Steve Deace

Basketball can become a very simple game, depending on your ability to put the ball in the basket. 

Unfortunately for Michigan on Tuesday night, it couldn't hit water from a boat. And that's why the No. 4 Wolverines suffered their first loss of the season at No. 1 Louisville, 58-43. 

You're not beating anybody with full motor function, let alone the top-ranked team in all the land in their gym, when you only make 15 out of 58 shots (26%). That's the whole game right there, no further analysis needed. 

Still, let's make sure to give the Cardinals the credit they're owed here for those anemic numbers. Their defensive length and quickness was next level compared to what Michigan had seen so far this season, and the Wolverines' schedule thus far has obviously been no joke. That Louisville length and quickness frustrated Michigan into bad shots and hero ball most of the night. And then when the Wolverines did seem to get a look in the flow, they inexplicably passed up several three-point shots. 

Maybe that's for the best, though, given the fact Michigan only shot 16% from beyond the arc -- almost 30 percentage points below its season average coming in. Sure, some regression to the mean was definitely due after the way Michigan torched the nets in the Bahamas last week, but this was way too drastic.  

You know it's not your night when Isaiah Livers and Eli Brooks combine to shoot 1-for-15 from the field. I'd almost be willing to guarantee that won't happen again the rest of the season. Especially since I don't see a team in the Big Ten with that kind of personnel. Jon Teske fought hard all game, and was Michigan's leading scorer with 18 points, but he also needed 18 field goal attempts to get those points.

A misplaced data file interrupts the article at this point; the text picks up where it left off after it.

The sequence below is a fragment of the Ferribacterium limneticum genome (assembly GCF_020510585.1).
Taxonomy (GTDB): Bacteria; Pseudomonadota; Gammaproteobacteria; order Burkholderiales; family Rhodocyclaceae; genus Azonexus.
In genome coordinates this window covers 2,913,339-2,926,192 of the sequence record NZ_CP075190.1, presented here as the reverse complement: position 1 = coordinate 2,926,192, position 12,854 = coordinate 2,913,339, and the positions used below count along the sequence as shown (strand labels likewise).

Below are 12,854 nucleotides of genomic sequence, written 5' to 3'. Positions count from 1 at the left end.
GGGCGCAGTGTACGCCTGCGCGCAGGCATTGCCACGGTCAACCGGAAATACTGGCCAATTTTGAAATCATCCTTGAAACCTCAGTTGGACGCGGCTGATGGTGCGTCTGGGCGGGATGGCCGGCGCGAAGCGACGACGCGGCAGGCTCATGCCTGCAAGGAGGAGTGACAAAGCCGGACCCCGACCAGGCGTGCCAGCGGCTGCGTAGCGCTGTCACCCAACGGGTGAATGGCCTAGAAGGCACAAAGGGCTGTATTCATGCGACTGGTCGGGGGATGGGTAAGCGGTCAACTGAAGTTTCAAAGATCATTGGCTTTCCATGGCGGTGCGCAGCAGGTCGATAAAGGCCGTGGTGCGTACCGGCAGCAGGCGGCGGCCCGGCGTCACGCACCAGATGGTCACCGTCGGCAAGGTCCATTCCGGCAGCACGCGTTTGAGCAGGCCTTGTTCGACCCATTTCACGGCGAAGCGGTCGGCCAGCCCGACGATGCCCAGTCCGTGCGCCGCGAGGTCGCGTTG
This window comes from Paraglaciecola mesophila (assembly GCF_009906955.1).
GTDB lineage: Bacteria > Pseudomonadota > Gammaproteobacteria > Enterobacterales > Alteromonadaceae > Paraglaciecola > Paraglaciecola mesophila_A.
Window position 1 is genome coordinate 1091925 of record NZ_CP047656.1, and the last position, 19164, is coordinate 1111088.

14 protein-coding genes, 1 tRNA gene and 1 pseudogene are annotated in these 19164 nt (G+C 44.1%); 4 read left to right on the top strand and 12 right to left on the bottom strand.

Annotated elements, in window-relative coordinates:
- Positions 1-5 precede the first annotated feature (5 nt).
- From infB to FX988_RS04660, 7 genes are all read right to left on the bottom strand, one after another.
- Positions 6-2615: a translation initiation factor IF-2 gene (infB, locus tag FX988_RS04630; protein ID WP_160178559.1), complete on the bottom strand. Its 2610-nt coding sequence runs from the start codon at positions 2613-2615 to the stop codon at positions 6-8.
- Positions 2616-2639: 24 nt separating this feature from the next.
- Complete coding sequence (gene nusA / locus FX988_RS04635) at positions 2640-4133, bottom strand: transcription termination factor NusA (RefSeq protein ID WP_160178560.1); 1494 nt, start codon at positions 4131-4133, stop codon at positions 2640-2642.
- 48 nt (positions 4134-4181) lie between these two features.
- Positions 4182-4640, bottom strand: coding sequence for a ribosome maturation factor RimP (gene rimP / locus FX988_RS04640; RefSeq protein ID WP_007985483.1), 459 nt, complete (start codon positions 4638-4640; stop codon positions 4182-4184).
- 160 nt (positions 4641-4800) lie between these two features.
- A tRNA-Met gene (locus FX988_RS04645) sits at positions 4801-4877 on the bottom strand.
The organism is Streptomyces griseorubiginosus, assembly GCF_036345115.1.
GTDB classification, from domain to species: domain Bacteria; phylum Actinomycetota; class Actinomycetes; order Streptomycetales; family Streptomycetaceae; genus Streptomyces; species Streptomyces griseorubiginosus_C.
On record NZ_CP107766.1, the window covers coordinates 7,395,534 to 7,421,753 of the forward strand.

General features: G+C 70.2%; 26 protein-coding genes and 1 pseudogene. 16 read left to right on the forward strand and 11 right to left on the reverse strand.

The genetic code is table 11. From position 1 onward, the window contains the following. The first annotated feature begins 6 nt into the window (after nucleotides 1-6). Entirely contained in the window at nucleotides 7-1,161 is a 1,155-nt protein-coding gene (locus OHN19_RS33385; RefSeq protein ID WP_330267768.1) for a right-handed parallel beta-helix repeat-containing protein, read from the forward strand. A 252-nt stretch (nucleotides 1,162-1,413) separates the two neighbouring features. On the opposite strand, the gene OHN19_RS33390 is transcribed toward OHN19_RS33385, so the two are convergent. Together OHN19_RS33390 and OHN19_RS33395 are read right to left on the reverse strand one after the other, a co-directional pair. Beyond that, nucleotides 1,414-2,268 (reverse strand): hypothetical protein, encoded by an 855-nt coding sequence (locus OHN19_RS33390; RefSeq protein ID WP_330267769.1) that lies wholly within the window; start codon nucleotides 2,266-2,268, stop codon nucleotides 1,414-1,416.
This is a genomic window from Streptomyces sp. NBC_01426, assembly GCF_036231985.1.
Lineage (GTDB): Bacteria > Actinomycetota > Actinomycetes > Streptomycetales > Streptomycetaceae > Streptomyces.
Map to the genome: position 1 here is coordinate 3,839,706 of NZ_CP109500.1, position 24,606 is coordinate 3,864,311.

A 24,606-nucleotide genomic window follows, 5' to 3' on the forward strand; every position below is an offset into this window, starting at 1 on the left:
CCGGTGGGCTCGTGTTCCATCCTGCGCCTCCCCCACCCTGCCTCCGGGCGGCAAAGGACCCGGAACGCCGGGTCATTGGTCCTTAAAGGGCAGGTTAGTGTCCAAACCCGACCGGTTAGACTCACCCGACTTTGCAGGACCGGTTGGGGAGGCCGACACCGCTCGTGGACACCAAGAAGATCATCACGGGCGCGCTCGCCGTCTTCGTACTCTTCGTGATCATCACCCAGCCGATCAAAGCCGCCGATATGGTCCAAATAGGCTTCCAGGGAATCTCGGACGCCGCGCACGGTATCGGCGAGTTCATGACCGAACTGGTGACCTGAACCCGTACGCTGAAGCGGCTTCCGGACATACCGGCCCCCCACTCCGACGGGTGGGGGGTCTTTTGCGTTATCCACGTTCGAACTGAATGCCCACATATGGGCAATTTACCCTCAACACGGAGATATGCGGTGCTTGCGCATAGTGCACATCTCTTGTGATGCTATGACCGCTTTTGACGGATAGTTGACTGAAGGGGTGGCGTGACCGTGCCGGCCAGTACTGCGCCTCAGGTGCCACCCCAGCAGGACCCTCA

Anyway, enough about this forgettable effort. Let's look at where Michigan basketball is in the big picture, heading into its Big Ten opener against Iowa back home in Ann Arbor on Friday. 

Against one of the toughest schedules in the nation, Michigan is 7-1 with two wins over top 10 teams that are likely to pay dividends all the way to Selection Sunday. The Wolverines just finished one of the toughest stretches in school history -- three consecutive games against top 10 teams. None of which were played at Crisler. To win any of those games, let alone the first two, with a team not even ranked in the preseason top 25 is extraordinary. 

Sure, you're never happy about a loss, but every Michigan basketball fan ought to be ecstatic with where this team is right now, and potentially where it could go as players such as Franz Wagner get their sea legs. And developing players like Colin Castleton and Brandon Johns continue to improve. 

Tuesday night was the perfect storm. On one hand you had an upstart Michigan team coming off a sugar high from winning the Battle 4 Atlantis. Meanwhile, lying in wait a No. 1 team who hasn't played anybody, anxious to finally announce itself against a name opponent on the national stage. These buzzsaws are going to happen when you play a schedule this tough. 

But as we saw in the Bahamas, the Wolverines can be a buzzsaw, too. And something tells me we won't have to wait too long to be reminded of that once more. Maybe as soon as Friday night. 

Comments (1)
No. 1-1
ih8ttun
ih8ttun

Don't look now but that is the BUCKEYES zooming past you once again!!!! Oh the humanity of OSU boat racing North Carolina by 25 while the Cards deal a 15 point loss to the toothless TTUN.


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